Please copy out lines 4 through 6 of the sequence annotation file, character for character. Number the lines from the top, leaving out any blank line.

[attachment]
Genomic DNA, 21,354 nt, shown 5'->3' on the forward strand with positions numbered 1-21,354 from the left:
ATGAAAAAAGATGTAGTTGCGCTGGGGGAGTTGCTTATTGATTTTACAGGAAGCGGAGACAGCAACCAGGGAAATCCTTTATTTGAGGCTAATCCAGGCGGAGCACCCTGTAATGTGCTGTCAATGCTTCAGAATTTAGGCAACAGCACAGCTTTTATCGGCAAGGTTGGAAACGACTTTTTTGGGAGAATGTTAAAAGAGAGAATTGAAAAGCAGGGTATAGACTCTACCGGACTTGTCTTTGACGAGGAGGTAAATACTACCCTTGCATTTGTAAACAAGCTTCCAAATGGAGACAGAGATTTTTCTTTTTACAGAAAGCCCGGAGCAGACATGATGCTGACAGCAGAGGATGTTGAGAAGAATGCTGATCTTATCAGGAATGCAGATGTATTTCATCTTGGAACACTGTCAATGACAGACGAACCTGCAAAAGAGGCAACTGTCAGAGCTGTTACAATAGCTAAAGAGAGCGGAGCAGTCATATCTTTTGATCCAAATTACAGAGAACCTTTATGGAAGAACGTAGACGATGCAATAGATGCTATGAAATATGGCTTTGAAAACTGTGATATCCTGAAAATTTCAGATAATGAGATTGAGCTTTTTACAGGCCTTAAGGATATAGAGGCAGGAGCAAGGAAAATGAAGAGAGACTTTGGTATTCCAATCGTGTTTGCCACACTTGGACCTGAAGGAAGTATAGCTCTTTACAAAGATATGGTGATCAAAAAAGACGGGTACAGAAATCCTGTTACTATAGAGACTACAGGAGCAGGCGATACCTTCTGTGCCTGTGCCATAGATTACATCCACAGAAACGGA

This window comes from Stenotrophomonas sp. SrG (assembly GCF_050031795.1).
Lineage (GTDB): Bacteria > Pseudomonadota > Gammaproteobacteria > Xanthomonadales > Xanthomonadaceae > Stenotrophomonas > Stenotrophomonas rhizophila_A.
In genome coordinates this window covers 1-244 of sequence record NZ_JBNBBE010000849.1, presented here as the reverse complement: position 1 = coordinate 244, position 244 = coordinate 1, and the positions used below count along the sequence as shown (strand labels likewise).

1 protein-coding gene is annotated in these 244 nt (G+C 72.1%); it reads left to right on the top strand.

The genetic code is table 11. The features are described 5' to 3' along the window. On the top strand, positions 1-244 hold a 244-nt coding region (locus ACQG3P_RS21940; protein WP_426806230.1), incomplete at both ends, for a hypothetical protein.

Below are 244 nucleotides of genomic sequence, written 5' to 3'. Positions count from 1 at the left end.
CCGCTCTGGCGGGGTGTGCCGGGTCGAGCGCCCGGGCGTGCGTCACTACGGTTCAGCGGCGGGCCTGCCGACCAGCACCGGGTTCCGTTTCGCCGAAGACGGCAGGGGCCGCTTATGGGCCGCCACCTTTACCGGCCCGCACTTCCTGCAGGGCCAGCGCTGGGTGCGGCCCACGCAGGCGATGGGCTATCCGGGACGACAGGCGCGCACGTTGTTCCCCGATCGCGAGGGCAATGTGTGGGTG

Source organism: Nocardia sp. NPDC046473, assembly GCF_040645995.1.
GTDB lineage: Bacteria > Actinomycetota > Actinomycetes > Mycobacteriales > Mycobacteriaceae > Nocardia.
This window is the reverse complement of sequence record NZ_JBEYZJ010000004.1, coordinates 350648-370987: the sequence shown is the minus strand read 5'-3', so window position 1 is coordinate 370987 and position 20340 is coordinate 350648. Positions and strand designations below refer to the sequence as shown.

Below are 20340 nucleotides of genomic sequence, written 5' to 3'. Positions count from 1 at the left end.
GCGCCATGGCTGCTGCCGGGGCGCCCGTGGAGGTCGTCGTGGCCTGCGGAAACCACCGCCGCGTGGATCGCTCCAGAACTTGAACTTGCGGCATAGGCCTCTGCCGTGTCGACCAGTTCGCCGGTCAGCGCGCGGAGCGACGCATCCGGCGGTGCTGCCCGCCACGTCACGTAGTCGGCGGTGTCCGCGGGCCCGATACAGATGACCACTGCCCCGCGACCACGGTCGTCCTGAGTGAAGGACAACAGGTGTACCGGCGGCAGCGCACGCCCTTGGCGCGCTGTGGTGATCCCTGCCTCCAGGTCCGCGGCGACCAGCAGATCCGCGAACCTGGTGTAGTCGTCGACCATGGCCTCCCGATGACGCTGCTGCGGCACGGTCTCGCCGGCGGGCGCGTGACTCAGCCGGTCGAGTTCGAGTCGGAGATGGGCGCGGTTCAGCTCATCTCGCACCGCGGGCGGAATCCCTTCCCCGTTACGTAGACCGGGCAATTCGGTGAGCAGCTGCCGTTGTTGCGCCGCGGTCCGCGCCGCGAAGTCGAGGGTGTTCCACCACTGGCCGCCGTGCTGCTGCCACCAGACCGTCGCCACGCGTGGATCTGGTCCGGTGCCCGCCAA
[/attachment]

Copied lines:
Lineage (GTDB): Bacteria > Pseudomonadota > Gammaproteobacteria > Xanthomonadales > Xanthomonadaceae > Stenotrophomonas > Stenotrophomonas rhizophila_A.
In genome coordinates this window covers 1-244 of sequence record NZ_JBNBBE010000849.1, presented here as the reverse complement: position 1 = coordinate 244, position 244 = coordinate 1, and the positions used below count along the sequence as shown (strand labels likewise).

1 protein-coding gene is annotated in these 244 nt (G+C 72.1%); it reads left to right on the top strand.